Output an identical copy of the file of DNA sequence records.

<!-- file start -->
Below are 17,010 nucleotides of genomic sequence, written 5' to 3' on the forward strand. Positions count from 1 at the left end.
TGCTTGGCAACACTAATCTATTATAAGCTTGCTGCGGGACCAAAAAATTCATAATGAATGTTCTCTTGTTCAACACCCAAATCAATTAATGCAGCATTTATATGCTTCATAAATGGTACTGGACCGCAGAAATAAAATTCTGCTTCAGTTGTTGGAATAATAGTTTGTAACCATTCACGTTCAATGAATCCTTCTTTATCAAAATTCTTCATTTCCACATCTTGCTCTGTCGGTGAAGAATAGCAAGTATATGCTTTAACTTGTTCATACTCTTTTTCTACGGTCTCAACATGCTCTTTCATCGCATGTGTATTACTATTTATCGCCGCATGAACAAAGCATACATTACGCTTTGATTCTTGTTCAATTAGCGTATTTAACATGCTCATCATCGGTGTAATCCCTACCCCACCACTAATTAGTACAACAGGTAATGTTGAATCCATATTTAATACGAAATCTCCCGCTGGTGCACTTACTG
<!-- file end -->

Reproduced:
Below are 17,010 nucleotides of genomic sequence, written 5' to 3' on the forward strand. Positions count from 1 at the left end.
TGCTTGGCAACACTAATCTATTATAAGCTTGCTGCGGGACCAAAAAATTCATAATGAATGTTCTCTTGTTCAACACCCAAATCAATTAATGCAGCATTTATATGCTTCATAAATGGTACTGGACCGCAGAAATAAAATTCTGCTTCAGTTGTTGGAATAATAGTTTGTAACCATTCACGTTCAATGAATCCTTCTTTATCAAAATTCTTCATTTCCACATCTTGCTCTGTCGGTGAAGAATAGCAAGTATATGCTTTAACTTGTTCATACTCTTTTTCTACGGTCTCAACATGCTCTTTCATCGCATGTGTATTACTATTTATCGCCGCATGAACAAAGCATACATTACGCTTTGATTCTTGTTCAATTAGCGTATTTAACATGCTCATCATCGGTGTAATCCCTACCCCACCACTAATTAGTACAACAGGTAATGTTGAATCCATATTTAATACGAAATCTCCCGCTGGTGCACTTACTG